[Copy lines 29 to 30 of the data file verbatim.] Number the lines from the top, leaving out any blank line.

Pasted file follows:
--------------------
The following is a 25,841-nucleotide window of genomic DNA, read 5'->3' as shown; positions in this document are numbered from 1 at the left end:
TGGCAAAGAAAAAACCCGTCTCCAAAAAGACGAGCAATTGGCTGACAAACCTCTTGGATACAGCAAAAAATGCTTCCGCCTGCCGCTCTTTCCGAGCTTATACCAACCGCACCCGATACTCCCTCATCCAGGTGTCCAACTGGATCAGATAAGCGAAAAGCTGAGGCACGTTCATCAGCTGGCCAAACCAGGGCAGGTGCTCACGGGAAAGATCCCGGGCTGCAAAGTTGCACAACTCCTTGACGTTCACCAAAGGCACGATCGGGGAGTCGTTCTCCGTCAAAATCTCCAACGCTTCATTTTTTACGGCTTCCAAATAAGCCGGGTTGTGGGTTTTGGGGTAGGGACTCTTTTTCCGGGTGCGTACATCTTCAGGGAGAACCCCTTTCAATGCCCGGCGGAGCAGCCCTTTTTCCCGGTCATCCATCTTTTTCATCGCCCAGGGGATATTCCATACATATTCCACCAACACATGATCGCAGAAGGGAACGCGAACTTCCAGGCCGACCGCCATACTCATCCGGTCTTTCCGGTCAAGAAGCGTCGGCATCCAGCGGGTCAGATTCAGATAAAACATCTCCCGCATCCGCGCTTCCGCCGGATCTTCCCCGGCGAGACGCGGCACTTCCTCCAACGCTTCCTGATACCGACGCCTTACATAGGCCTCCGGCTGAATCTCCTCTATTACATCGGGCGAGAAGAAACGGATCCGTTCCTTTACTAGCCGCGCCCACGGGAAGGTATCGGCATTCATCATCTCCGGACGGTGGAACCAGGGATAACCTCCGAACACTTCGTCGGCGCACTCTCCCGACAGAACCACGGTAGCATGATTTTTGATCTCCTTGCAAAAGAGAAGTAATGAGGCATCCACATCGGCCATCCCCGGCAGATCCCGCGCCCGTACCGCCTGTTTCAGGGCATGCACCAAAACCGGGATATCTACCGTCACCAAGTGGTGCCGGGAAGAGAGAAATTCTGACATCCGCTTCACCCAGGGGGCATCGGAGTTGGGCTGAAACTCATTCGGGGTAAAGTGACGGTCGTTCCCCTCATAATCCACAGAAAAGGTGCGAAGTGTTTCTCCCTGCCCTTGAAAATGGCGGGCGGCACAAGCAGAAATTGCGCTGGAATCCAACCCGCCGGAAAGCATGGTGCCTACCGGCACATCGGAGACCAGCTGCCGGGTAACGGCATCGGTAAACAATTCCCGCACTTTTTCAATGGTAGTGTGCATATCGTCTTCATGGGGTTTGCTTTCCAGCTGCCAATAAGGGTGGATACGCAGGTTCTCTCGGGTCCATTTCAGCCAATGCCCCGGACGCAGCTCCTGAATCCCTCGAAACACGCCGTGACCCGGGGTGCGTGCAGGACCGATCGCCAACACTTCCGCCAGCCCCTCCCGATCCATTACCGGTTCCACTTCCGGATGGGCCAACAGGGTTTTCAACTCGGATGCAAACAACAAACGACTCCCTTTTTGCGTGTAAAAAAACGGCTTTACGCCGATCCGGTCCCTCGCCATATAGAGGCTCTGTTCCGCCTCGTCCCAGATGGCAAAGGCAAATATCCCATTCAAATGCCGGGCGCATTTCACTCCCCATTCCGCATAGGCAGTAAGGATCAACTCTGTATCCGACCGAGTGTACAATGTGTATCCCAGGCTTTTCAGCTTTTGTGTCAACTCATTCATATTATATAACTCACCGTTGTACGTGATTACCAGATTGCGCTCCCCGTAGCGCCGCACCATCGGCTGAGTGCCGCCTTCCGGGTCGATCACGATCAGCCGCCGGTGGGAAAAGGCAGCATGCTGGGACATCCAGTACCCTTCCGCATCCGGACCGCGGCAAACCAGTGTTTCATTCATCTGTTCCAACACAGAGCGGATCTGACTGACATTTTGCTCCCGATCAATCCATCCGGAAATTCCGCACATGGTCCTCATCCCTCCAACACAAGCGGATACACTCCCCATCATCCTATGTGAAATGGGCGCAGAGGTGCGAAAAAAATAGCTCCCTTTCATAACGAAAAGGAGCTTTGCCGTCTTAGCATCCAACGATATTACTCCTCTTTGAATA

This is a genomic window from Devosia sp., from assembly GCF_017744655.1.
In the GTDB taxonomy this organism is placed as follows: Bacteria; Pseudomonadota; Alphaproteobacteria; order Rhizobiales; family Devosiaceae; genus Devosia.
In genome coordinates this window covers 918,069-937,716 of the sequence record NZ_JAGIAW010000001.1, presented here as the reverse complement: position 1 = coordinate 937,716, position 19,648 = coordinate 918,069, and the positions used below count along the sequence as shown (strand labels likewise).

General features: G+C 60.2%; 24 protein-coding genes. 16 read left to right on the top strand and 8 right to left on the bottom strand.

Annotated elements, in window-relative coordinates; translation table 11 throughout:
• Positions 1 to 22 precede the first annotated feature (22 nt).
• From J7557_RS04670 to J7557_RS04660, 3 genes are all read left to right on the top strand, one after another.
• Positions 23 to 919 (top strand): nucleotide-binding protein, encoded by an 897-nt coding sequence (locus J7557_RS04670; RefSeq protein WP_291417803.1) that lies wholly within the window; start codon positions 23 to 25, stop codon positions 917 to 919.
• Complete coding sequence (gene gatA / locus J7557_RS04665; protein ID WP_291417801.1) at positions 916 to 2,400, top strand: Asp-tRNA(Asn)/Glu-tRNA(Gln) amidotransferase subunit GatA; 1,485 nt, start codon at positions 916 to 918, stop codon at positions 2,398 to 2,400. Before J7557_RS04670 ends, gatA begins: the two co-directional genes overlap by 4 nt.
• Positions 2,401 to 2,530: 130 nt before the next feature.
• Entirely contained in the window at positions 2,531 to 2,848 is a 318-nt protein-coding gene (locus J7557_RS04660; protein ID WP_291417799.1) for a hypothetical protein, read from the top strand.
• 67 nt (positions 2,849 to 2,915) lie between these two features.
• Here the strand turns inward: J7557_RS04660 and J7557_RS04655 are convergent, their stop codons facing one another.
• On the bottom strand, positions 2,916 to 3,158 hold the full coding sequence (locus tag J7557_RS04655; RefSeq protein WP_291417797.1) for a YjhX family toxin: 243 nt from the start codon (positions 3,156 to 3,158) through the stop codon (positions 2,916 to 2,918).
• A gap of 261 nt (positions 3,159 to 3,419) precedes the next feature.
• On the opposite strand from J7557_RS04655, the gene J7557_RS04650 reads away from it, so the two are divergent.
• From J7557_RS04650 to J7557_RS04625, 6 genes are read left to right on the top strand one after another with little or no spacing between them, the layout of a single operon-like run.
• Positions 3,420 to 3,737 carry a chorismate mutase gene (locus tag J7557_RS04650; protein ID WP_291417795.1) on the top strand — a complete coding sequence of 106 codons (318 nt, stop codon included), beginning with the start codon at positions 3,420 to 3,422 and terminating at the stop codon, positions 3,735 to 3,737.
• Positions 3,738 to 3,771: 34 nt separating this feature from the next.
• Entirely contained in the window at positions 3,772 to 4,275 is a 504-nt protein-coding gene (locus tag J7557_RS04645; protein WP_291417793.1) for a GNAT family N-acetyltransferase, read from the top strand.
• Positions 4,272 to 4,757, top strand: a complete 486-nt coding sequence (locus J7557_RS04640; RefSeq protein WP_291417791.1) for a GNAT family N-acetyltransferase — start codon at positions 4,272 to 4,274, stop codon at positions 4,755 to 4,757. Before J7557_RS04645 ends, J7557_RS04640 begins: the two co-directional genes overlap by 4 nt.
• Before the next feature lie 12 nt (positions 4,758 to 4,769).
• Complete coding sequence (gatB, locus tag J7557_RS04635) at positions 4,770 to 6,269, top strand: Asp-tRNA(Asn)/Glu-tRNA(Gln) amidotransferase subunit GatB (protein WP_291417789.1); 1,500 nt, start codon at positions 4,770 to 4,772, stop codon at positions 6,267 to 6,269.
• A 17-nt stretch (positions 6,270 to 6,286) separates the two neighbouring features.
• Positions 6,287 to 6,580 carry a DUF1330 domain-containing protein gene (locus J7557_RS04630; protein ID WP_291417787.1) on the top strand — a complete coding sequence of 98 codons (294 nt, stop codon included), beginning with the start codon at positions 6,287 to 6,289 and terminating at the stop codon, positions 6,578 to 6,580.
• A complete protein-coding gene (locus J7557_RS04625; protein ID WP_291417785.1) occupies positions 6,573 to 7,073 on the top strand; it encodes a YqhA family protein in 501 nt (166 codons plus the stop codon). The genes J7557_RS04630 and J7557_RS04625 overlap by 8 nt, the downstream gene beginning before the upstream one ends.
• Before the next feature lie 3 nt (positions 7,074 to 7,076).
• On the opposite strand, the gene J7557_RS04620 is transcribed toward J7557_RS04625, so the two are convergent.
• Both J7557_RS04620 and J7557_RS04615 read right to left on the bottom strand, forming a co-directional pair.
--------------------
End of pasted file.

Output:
• Before the next feature lie 3 nt (positions 7,074 to 7,076).
• On the opposite strand, the gene J7557_RS04620 is transcribed toward J7557_RS04625, so the two are convergent.